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Investigation Launched Into Nottingham Hospital Trust Failings Following Infant Deaths

Nottinghamshire Police will open an investigation into maternity unit failings at a hospital trust in Nottingham, which led to deaths of dozens of babies.

The decision to investigate maternity units at Nottingham University Hospitals (NUH) NHS Trust was announced by Chief Constable Kate Meynell on Thursday.

It comes after a review of maternity incidents, complaints, and concerns was launched last year, led by senior midwife Donna Ockenden.

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The trust’s maternity units at the Queen’s Medical Centre and City Hospital saw dozens of babies in their care suffer brain damage or death between 2010 and 2020.

The police met with Ms. Ockenden on Wednesday to discuss her independent review and to get a “clearer picture of the work that is taking place.” Assistant Chief Constable, Rob Griffin will oversee the preparation and the subsequent investigation.

The announcement comes after an investigation into maternity practices at the Shrewsbury and Telford NHS Trust was launched in June 2020. The investigation, also chaired by Ms. Ockenden, reviewed nearly 1,500 families, whose experiences occurred predominantly between 2000 and 2019.

The findings revealed that 201 babies and nine mothers could have survived if they had better maternity care.

“We are currently looking at the work being done in Shrewsbury and Telford by West Mercia Police to understand how they conducted their investigation alongside Donna Ockenden’s review and any lessons learnt,” said Ms. Meynell.

The police plan to hold preliminary discussions with some local families in Nottingham in the near future.

More than 1,200 families have contacted Ms. Ockenden’s team to express their concerns associated with the quality of medical care at the Queen’s Medical Centre and City Hospital.

These families include those who have suffered stillbirths, neonatal deaths, brain injuries in babies, as well as maternal deaths.

The NUH review initially relied on an opt-in process, which meant families had to contact the review team and give consent for their case to be included.

Ms. Ockenden had argued (pdf) that this led to “unacceptably low” representation of women and families from ethnic minority communities and deprived communities. She had asked the Department of Health, the NHS, and the trust to change the methodology to an opt-out system.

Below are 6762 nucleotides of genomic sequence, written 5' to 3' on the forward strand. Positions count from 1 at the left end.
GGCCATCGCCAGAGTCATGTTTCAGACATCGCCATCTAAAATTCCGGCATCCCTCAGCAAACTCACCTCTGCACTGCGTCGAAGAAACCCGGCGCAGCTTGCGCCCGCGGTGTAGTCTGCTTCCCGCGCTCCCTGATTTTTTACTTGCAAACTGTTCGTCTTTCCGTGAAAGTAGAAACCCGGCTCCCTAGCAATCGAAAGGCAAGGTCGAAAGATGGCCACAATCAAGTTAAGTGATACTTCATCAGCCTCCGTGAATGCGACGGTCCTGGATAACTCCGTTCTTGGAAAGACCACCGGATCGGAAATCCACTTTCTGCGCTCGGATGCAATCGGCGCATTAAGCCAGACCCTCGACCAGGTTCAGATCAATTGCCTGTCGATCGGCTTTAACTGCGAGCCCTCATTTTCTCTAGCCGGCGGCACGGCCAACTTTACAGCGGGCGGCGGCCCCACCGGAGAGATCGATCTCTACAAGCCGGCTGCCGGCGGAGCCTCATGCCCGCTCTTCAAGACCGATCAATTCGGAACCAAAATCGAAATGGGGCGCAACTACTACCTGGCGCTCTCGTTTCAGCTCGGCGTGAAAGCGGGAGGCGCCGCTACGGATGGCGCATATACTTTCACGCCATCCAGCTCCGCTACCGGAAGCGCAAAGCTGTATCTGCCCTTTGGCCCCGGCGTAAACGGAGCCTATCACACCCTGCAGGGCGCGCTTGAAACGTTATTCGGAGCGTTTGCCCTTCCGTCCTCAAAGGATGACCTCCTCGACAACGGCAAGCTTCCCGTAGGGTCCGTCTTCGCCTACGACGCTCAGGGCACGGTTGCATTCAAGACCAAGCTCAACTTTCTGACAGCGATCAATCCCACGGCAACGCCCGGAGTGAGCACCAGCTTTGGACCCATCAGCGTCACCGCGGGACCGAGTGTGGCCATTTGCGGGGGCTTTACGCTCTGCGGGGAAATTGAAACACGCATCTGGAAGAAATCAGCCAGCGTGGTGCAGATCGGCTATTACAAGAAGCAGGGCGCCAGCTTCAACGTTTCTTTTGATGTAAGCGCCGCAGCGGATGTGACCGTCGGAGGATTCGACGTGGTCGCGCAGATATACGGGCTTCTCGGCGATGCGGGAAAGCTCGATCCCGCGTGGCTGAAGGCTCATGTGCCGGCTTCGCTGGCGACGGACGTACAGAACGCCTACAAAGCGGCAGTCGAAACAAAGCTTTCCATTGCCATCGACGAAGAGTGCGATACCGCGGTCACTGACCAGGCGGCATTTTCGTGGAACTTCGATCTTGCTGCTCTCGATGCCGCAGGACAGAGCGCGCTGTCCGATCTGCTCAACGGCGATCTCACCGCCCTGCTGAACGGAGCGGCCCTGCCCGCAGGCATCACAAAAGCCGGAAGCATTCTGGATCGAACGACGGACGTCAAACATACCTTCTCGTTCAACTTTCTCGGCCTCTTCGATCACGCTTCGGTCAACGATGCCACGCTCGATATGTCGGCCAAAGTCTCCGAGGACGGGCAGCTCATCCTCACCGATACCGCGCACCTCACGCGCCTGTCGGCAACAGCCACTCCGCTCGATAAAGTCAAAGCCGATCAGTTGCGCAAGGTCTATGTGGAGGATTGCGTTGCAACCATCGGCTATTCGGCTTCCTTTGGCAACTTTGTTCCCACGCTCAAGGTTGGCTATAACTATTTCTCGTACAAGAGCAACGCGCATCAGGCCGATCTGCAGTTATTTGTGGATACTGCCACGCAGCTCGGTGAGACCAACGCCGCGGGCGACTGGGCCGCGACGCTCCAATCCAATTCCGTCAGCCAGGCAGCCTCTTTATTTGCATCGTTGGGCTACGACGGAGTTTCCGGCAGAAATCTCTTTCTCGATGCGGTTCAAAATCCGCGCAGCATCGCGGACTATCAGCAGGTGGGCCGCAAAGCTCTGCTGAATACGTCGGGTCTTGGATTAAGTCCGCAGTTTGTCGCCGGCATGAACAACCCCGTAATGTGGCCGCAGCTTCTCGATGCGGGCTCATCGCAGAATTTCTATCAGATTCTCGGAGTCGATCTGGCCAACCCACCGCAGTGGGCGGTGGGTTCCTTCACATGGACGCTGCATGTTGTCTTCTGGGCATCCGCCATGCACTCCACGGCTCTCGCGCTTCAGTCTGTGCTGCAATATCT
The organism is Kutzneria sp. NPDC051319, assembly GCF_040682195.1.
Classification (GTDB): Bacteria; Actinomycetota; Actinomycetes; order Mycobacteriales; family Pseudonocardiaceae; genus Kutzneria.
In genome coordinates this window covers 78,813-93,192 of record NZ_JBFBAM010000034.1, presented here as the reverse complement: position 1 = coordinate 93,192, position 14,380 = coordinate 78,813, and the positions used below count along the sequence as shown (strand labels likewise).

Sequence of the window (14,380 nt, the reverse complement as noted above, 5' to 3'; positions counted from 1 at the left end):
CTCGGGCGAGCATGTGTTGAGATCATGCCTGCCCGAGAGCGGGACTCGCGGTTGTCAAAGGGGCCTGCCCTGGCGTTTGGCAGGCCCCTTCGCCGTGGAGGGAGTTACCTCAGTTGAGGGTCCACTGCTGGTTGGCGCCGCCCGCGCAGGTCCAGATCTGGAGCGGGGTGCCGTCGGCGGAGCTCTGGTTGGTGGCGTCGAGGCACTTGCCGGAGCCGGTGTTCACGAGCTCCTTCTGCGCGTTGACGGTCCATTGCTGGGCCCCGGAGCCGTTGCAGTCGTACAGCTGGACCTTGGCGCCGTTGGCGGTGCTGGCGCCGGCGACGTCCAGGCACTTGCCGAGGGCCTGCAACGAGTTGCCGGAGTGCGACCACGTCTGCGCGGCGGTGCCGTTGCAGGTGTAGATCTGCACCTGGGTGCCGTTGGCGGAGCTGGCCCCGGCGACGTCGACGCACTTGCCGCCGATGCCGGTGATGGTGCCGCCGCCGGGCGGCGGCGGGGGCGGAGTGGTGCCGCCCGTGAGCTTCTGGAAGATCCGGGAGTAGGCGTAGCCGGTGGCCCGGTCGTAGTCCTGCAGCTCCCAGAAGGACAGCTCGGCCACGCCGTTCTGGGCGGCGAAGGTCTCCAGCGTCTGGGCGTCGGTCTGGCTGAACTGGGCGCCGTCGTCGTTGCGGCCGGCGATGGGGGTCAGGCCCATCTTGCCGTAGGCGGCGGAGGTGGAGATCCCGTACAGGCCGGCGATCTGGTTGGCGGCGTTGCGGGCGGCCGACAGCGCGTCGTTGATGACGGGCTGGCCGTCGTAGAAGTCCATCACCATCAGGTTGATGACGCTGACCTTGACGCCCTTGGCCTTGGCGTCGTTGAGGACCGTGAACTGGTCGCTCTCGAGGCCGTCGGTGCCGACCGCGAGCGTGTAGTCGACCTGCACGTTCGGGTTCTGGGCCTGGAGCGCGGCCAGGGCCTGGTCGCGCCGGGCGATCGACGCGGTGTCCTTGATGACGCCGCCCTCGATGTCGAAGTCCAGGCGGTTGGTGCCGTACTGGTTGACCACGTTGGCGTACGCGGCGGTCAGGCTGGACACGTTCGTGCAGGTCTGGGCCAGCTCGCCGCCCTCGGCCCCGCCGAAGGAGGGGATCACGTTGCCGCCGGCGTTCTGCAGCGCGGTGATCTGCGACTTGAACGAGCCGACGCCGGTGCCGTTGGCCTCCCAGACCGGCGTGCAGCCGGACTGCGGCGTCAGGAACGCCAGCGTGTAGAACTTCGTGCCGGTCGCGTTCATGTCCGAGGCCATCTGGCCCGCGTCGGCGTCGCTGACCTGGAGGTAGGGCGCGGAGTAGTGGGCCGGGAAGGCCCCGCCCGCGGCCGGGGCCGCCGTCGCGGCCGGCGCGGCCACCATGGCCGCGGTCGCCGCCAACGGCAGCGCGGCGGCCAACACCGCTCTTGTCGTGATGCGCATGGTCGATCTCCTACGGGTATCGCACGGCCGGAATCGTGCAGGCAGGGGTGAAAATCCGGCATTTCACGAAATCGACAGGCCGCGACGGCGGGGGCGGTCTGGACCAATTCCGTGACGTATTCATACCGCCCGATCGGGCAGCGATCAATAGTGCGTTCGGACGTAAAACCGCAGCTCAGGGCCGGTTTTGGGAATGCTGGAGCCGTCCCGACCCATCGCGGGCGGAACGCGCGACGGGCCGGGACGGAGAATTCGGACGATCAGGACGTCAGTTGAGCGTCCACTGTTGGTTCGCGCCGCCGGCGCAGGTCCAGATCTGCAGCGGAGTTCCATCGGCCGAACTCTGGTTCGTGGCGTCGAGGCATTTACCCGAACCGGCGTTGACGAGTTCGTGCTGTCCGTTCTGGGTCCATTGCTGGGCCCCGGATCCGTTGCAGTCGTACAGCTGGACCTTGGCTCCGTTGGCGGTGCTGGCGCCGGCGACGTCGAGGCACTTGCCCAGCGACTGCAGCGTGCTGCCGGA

This meant that families would only have to contact the review team if they didn’t want their case to be included. The decision was then made in July to move to a full opt-out approach.

“For too long we have failed to listen to women and families who have been affected by failings in our maternity services. This ‘brick wall’ has caused additional pain, and this must change,” said the NUH chair, Nick Carver, in a statement in July.

Ms. Ockenden also expressed her commitment to the families and vowed that the review will “do absolutely everything we can to ensure that every voice is heard, that no one is left behind.”

The police investigation alongside the independent review is set to bring some answers to the families, who have suffered from failures in medical care.

Individuals could face prosecution or appear in court, as a result of police involvement.

Nottinghamshire Police has confirmed that the NUH chief executive Anthony May has “committed to fully cooperate” with the investigation.

“I also reiterate the commitment we made to the families involved at our annual public meeting in July of an honest and transparent relationship with them,” said Mr. May in a statement.

In March, the Care Quality Commission (CQC) carried out unannounced inspections at the City Hospital and Queen’s Medical Centre. Following the inspection, the CQC rated them inadequate.

Maternity services at both sites were rated inadequate overall, as well as for being safe and well-led.

According to CQC, the staff were not always carrying out observations on women to check that their condition hadn’t deteriorated. Midwives weren’t always clear on who could perform observations, the regulator added.

An inspection report for the trust’s maternity services is due to be published on Sept. 13.

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